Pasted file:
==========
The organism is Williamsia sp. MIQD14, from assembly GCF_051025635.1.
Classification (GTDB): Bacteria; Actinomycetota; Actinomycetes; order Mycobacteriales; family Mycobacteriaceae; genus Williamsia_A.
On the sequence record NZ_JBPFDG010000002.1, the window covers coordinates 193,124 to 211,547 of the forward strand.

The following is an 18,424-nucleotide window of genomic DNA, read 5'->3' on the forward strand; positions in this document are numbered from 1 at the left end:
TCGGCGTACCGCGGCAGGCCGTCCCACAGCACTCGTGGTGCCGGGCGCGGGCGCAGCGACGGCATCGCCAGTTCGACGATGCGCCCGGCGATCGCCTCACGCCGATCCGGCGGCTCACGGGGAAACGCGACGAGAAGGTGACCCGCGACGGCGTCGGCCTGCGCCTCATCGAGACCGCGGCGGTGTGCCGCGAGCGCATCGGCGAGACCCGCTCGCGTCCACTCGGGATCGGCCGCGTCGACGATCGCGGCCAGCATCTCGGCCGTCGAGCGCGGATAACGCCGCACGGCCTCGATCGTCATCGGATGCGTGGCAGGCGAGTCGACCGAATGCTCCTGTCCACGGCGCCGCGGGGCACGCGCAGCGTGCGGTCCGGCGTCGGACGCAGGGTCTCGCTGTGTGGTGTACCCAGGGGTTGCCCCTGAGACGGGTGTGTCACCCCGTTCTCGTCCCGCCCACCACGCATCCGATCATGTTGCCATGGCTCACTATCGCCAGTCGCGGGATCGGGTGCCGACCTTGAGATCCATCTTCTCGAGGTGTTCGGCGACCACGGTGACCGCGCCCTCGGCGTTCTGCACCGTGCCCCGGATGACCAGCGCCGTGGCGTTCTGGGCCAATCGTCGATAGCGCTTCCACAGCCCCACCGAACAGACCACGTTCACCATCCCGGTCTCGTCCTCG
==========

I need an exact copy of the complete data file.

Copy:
The organism is Williamsia sp. MIQD14, from assembly GCF_051025635.1.
Classification (GTDB): Bacteria; Actinomycetota; Actinomycetes; order Mycobacteriales; family Mycobacteriaceae; genus Williamsia_A.
On the sequence record NZ_JBPFDG010000002.1, the window covers coordinates 193,124 to 211,547 of the forward strand.

The following is an 18,424-nucleotide window of genomic DNA, read 5'->3' on the forward strand; positions in this document are numbered from 1 at the left end:
TCGGCGTACCGCGGCAGGCCGTCCCACAGCACTCGTGGTGCCGGGCGCGGGCGCAGCGACGGCATCGCCAGTTCGACGATGCGCCCGGCGATCGCCTCACGCCGATCCGGCGGCTCACGGGGAAACGCGACGAGAAGGTGACCCGCGACGGCGTCGGCCTGCGCCTCATCGAGACCGCGGCGGTGTGCCGCGAGCGCATCGGCGAGACCCGCTCGCGTCCACTCGGGATCGGCCGCGTCGACGATCGCGGCCAGCATCTCGGCCGTCGAGCGCGGATAACGCCGCACGGCCTCGATCGTCATCGGATGCGTGGCAGGCGAGTCGACCGAATGCTCCTGTCCACGGCGCCGCGGGGCACGCGCAGCGTGCGGTCCGGCGTCGGACGCAGGGTCTCGCTGTGTGGTGTACCCAGGGGTTGCCCCTGAGACGGGTGTGTCACCCCGTTCTCGTCCCGCCCACCACGCATCCGATCATGTTGCCATGGCTCACTATCGCCAGTCGCGGGATCGGGTGCCGACCTTGAGATCCATCTTCTCGAGGTGTTCGGCGACCACGGTGACCGCGCCCTCGGCGTTCTGCACCGTGCCCCGGATGACCAGCGCCGTGGCGTTCTGGGCCAATCGTCGATAGCGCTTCCACAGCCCCACCGAACAGACCACGTTCACCATCCCGGTCTCGTCCTCG